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Home-cooked satisfaction

Southern-style cooking needs self-rising cornmeal
By TODD RICHARD  |  April 2, 2008
LIKE MOMMA STILL MAKES: Fried fish, fried okra, collard greens, sweet potatoes, and cornbread.

Total  $16.96
4 sweet potatoes at $1.29/lb $2.17
4 tilapia fillets at $4.99/lb $3.75
1 bag frozen collard greens $1.79
1 bag frozen black-eyed peas $1.19
1 box frozen okra $1.19
1 box macaroni $ .80
1 package Vermont cheddar $2.79
1 quart whole milk  $1.79
1 bag ground cornmeal $1.49
Trips to my mom’s house always involve her spoiling me and my friends with Georgia-born home cooking. Afterwards, I recommit to replicating the experience in my own kitchen.

Self-rising cornmeal is a staple of the cuisine (and is important to traditional cornbread, and the crispy crust for the fried okra and fish). If you can't find a store version of this blend, mix up three tablespoons of flour, a tablespoon of baking powder, a generous pinch of salt, and three-quarters of a cup of ground cornmeal to make a cup of self-rising cornmeal. Measure a few cups' worth into a plastic container with a lid, and give it a good shake.

Preheat the oven to 450 degrees Fahrenheit and put on a large pot of water to boil. Southern convention dictates cornbread be baked in a cast-iron skillet, which yields a superbly crisp crust. If you don’t have one, use a nine-inch by nine-inch baking pan. Add two tablespoons of vegetable oil to your skillet or pan and place it in the preheating oven. Measure two cups of self-rising cornmeal into a mixing bowl, and add a beaten egg and one-and-a-third cups of whole milk or buttermilk. Once the oven and skillet are preheated, pour the batter in, scraping the sides of the bowl. Return this to the oven for roughly 20 minutes.

Slice sweet potatoes lengthwise, and set them cut-side down on an oiled cookie sheet. Butter and salt the skins, and cook in the hot oven. When they are caramelly-browned and the cornbread is done, turn the oven to 375 degrees and finish the sweet potatoes cut-side up. Dump a box of macaroni into the boiling water, resisting the al dente urge and cooking it fully. Simmer the collard greens in a pot with a little bit of water, a pinch of salt and fresh cracked pepper, and the black eyed peas — and if you have bacon, add a slice or two. Don’t pay it too much mind, as you can’t really overcook collard greens. Just don’t let the pot get dry, as we’ll want that juice later.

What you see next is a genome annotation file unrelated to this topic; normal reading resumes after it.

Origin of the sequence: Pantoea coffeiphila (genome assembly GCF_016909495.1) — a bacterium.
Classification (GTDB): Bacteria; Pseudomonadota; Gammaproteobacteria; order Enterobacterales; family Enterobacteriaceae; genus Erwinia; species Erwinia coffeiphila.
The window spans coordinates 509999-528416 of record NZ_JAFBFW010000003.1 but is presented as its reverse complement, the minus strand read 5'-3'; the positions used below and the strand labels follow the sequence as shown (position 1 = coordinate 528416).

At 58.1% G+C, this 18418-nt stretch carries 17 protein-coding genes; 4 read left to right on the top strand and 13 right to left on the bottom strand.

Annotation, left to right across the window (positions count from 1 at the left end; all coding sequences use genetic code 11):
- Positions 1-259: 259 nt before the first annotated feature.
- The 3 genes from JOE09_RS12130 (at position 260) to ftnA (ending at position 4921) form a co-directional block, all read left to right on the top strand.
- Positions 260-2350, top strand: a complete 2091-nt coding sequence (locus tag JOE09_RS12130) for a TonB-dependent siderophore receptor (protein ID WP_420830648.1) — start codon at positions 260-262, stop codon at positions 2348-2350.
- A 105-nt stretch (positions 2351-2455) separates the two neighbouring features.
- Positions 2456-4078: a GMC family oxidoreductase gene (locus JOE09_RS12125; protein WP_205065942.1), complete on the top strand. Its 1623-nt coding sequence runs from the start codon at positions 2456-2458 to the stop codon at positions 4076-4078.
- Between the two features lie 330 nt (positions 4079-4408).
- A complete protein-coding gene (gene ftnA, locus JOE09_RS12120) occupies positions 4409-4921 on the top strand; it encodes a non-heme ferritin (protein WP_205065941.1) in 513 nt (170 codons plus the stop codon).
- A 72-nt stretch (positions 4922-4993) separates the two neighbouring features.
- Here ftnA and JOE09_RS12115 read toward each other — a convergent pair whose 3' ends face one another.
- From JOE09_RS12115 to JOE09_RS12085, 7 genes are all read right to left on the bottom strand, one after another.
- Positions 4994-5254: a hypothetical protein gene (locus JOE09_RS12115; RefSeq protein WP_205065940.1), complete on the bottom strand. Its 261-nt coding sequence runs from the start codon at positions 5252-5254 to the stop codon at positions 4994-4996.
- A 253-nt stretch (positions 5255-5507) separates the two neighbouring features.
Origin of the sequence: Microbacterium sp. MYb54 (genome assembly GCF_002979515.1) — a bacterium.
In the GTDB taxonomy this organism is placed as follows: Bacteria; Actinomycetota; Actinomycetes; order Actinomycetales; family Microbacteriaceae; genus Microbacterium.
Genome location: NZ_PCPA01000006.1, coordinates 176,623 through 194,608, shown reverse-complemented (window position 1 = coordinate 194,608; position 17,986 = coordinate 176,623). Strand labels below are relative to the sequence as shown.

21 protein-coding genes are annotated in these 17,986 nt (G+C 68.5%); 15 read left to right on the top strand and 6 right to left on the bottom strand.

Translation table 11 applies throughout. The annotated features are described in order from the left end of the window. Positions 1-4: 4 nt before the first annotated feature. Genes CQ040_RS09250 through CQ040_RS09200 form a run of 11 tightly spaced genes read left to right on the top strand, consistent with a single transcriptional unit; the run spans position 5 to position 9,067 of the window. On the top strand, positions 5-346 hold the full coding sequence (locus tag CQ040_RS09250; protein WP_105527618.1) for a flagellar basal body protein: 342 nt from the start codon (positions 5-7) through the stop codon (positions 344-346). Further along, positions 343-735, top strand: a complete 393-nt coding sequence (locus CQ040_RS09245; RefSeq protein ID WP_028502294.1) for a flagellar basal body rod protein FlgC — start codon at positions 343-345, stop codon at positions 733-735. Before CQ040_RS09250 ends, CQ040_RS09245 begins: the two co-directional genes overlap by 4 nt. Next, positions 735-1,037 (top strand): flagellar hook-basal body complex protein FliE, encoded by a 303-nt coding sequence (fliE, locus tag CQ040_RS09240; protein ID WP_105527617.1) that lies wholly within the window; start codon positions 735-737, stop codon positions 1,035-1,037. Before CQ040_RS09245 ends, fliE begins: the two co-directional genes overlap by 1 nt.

After draining the cooked macaroni, return the empty pot to the stove on medium-low heat to make the cheese sauce. Add three or four tablespoons of butter, and the same amount of flour, mixing until they are fully incorporated. Let the roux cook until it turns a rich brown, and then add two cups of room-temperature milk, whisking in slowly. Add to this three cups of shredded cheese and stir until melted and smooth. Feel free to thin with milk, as the sauce shouldn’t be too thick. Butter the inside of a deep-walled baking pan, and spread a thin layer of shredded cheese down before adding the mixed sauce and topping it with another layer of cheese. Bake in the 375-degree oven until the top is melted.

For the very last step before dinner, heat on the stovetop an inch or so of oil in a cast-iron pan or another frying pan. Roll sliced chunks of thawed okra in the cornmeal mix and fry until it turns a rich brown, and then draining on a paper bag. Do the same with the fish, cooking it until it is uniformly browned. Serve it immediately. Don’t forget a pitcher of sweet tea, some soft butter, and a bottle of Texas Pete’s Pepper Sauce, if you can find it.

Todd Richard can be reached at

  Topics: Features , Todd Richard , Recipes , Culture and Lifestyle ,  More more >
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